Friday, November 27, 2009

Why is the App Store boring and buggy?

I visit the iPhone App Store fairly often. Excluding games, most of the Apps that I look at are either dull or buggy -- and even good 3rd party apps are slow compared to Apple's apps. Even some of the apps I used to use, like, have become unacceptably buggy. Others are clones of applications I'm currently satisfied with.

Why is this?

I'd like to know. I'll hazard some guesses.

My first guess is that the current iPhone APIs are buggy. Apple's own iPhone apps are pretty responsive and reliable, but, obviously, Apple developers have insider knowledge. Perhaps Apple can use less buggy private APIs, or knows what to avoid.

My second guess is that it's very hard to write an innovative iPhone App. You can't use Location, because there's no background API for that [Corrected thanks to a comment]. You can't mess with the Calendar, because there's no API for that. You can't do anything resembling an Apple product because your App will be rejected. Maybe the dev environment is so challenging that, in addition to the above, you have to be a real hot developer.

A contributing factor is that the non-game developer market is oddly small. For competitive reasons Adobe and Microsoft don't do iPhone development. Apple itself doesn't sell iPhone apps. Google would like to play, but Apple's effectively banned them.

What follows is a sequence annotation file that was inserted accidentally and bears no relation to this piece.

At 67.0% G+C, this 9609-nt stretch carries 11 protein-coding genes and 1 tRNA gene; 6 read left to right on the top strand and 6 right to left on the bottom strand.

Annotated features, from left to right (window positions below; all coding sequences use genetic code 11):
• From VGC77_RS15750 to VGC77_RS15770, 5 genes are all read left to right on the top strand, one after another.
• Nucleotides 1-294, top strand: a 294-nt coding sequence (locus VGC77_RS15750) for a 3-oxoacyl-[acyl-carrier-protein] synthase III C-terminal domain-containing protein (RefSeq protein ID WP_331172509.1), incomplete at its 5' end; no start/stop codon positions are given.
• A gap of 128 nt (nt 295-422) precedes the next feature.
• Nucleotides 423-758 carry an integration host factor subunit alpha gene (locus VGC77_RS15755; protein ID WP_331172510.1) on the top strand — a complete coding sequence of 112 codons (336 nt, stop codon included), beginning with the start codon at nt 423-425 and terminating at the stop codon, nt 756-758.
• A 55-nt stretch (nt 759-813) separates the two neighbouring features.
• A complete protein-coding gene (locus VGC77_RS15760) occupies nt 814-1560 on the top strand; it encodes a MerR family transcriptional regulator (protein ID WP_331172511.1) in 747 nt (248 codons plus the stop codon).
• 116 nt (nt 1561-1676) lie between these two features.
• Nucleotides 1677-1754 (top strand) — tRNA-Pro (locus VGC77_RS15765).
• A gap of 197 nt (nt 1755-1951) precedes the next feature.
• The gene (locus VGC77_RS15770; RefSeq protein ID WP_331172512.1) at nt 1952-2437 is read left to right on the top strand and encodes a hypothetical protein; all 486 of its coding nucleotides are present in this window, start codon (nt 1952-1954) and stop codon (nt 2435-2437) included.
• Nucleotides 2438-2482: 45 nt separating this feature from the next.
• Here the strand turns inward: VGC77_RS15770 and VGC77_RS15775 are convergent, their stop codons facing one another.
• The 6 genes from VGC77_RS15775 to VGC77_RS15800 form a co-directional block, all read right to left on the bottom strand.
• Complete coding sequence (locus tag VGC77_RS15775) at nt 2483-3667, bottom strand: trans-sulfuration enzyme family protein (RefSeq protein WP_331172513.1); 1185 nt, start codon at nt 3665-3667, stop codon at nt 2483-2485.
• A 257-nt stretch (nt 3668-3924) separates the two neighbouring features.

If you add up all of the above, there are very few people have both the capability and the motivation to do non-game iPhone development.

So the (non-game) App store is boring and buggy.

Any other explanation?
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  1. It's easy to understand this frustration, but many of your assertions are not right. There is an API for Location Services and very many apps use it. In fact it seems like most non-game (and even some game) apps will tie in to your location. Apple does sell several apps on the store, and Google still does too (well they're all free). If your complaints are about the app approval process, I think we all share them and that's worth discussing. Some of these other things are literally not issues, though. Is it that the non-game apps are not up your alley? A lot now seem to be related to social networking, which isn't everyone's cup of tea.

  2. Thanks for the corrections! I was thinking that only MobileMe can track an iPhone's location, so there's something that Apple is keeping to itself. I described it incorrectly.

    What does Apple sell? I only know of Remote, I'd forgotten about it (it's free). Similarly Google does sell a Search app with VR, but it's really a frame for their web apps. Unfortunately I couldn't figure out how to navigate the App Store by publisher.

    Google of course did produce Latitude and Voice apps for the App store, but both were blocked.

    I'll keep looking and see if I can get a list of the Apple/Google produced App store products.